Some extraordinary footage of iconic hard rock band Led Zeppelin performing in 1970 has surfaced for the first time. The rare footage had been laying in a drawer collecting dust for 50 years before the man who filmed it finally revisited the old film reel.
In the video, the legendary quartet perform at the Inglewood Forum in Los Angeles on September 4, 1970. This was during their sixth tour of America. Led Zeppelin fans know this performance well, as it was used for the widely circulated bootleg recording, On Blueberry Hill. This newly released footage captures approximately 7 minutes of the music performed that night. It’s the only video footage to ever emerge from this famed performance.
The footage was shot by Zeppelin fan Eddie Vincent. He attended the show and borrowed his parent’s home movie camera to capture some memories of the show. Long before we had cameras in our pockets, he took a windup 8mm Kodak Brownie. Which could only record in 30-second bursts. He smuggled the camera in along with two reels of film under the armpits of a baggy jacket.
“I had really great seats,” Vincent told Classic Rock. “They were right behind the band. I had seats in the front row, right behind John Bonham’s kit. The only problem was that you couldn’t really see John because the gong was there, but he came around and chatted to us while they were doing the acoustic set.”
How the Led Zeppelin Footage Emerged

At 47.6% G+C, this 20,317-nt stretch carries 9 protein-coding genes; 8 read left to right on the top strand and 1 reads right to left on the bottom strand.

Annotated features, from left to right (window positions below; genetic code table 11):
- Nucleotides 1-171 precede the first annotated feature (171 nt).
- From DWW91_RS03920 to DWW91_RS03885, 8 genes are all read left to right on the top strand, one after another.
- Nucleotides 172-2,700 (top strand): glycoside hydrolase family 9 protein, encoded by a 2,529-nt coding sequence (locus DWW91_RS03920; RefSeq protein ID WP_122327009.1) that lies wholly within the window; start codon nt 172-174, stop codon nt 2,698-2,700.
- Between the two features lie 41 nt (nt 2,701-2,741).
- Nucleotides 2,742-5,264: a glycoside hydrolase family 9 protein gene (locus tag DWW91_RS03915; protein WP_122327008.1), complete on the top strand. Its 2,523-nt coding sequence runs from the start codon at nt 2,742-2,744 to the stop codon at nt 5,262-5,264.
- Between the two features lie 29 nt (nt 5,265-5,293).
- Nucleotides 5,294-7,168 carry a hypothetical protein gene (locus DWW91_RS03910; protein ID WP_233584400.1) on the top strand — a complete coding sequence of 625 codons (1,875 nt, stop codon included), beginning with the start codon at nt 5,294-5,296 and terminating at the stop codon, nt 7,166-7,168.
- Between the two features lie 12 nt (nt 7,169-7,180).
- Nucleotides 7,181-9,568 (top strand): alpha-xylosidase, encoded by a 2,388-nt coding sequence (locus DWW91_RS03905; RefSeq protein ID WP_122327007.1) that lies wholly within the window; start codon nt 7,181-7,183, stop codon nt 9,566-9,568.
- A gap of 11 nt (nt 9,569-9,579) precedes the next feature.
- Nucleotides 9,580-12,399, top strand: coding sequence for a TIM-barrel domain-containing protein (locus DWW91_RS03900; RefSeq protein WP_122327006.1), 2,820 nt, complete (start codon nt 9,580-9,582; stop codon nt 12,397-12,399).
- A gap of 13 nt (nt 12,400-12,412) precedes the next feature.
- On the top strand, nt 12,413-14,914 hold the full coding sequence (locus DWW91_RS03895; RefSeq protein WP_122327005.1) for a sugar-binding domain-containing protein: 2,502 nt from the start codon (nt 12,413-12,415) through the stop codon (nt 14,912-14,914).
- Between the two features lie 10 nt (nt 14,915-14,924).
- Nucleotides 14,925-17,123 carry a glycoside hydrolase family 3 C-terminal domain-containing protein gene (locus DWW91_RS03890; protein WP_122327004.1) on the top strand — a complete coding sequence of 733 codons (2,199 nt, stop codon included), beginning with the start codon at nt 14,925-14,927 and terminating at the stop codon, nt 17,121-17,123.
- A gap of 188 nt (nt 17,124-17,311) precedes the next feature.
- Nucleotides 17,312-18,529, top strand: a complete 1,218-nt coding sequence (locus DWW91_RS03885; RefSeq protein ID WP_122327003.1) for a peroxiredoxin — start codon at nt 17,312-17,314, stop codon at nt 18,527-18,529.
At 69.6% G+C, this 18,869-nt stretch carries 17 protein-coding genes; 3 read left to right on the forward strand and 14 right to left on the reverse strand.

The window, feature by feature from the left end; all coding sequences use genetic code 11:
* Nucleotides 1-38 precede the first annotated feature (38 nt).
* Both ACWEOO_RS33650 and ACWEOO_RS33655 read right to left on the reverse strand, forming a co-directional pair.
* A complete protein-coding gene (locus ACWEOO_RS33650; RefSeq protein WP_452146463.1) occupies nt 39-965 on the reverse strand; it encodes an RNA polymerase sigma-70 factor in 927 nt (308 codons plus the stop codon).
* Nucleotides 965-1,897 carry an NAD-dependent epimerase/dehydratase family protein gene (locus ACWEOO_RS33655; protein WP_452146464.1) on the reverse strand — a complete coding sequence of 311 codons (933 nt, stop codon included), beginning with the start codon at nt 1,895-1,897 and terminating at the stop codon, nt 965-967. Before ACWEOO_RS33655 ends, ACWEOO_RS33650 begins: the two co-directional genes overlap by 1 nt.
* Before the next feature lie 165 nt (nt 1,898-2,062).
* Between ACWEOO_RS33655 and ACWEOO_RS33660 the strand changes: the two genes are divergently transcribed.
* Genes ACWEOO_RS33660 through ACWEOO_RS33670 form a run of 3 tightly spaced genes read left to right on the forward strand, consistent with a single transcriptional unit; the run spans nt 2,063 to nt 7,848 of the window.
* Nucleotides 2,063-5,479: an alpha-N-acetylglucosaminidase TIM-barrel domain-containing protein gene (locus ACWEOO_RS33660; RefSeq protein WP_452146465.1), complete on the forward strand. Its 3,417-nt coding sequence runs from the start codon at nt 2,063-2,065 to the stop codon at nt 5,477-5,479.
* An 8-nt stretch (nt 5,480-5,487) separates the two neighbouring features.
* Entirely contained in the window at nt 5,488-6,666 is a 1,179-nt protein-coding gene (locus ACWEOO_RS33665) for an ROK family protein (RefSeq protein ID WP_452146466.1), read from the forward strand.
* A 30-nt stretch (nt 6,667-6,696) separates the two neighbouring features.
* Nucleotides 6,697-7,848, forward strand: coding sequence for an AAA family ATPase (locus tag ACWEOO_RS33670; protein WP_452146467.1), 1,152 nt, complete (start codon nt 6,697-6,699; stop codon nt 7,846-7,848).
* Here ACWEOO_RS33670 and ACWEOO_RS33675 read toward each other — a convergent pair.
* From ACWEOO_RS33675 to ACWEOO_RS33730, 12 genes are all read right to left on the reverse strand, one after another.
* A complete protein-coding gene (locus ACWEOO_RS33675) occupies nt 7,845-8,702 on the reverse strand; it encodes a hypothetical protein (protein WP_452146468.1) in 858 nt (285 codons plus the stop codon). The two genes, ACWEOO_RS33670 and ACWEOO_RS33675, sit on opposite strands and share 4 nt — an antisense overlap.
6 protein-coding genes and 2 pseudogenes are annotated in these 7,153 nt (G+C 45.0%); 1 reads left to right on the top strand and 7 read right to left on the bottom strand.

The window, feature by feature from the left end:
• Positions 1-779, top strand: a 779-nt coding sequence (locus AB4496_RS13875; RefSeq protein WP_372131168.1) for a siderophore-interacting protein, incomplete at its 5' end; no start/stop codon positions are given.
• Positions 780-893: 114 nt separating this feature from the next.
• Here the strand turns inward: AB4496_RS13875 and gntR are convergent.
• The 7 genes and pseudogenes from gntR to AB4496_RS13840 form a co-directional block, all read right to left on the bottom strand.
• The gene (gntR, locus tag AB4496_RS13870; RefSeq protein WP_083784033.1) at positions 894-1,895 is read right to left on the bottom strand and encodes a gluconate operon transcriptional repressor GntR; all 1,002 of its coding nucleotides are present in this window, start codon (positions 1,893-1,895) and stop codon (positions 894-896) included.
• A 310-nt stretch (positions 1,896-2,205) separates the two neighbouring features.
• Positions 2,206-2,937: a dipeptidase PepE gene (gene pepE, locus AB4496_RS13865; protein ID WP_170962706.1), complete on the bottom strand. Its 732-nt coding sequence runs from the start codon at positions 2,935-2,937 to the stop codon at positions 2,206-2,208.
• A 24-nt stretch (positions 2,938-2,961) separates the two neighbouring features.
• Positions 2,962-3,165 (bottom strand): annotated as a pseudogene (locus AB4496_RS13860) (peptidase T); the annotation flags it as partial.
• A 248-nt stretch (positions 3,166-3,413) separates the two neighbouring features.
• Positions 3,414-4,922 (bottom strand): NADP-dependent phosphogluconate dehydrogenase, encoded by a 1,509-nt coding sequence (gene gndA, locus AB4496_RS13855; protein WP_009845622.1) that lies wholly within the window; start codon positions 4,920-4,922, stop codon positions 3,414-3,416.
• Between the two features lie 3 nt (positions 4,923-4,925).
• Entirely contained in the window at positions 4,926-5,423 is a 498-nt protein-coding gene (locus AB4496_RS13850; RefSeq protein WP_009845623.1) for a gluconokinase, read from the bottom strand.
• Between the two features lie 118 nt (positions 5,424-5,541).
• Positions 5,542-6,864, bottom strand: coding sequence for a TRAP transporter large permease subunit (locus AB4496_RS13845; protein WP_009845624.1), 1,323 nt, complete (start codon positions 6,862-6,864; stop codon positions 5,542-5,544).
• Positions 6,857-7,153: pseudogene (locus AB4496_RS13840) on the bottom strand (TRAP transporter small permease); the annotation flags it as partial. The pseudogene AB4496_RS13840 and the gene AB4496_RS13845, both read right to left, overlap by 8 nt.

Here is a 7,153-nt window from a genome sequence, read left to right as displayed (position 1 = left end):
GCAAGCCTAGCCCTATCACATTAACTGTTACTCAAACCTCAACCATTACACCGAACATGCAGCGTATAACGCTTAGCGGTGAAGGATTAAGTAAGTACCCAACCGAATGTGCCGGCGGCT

The footage stayed in Vincent’s belongings for half a century. It wasn’t until he came across footage of The Who performing at Anaheim Stadium in 1970. He had some footage of The Who of his own. So he reached out to bootleg video trader John Waters to assist him with transferring the footage into digital files.
Waters loved Vincent’s footage of The Who. So he asked if he had more. That’s when Vincent remembered his old Led Zeppelin tape.
“My collector’s heart was racing,” Waters said. “A few days later, the reels arrive and the magic unfolds.”
The footage was later identified as an exact match from the audio that’s long circulated on the On Blueberry Hill bootleg. Vincent and Waters worked together to have the footage released on the 52nd anniversary of the performance.
“To write ourselves into a little bit of Led Zeppelin history is an honour,” Waters said. “The music needs to be out there. I know a lot of collectors and traders that don’t give their stuff away, and that’s a shame to me. Music’s to be shared, and today you need it to get away from the crazy world. And if this film brings a lot of people happiness, hey, we did a good job.”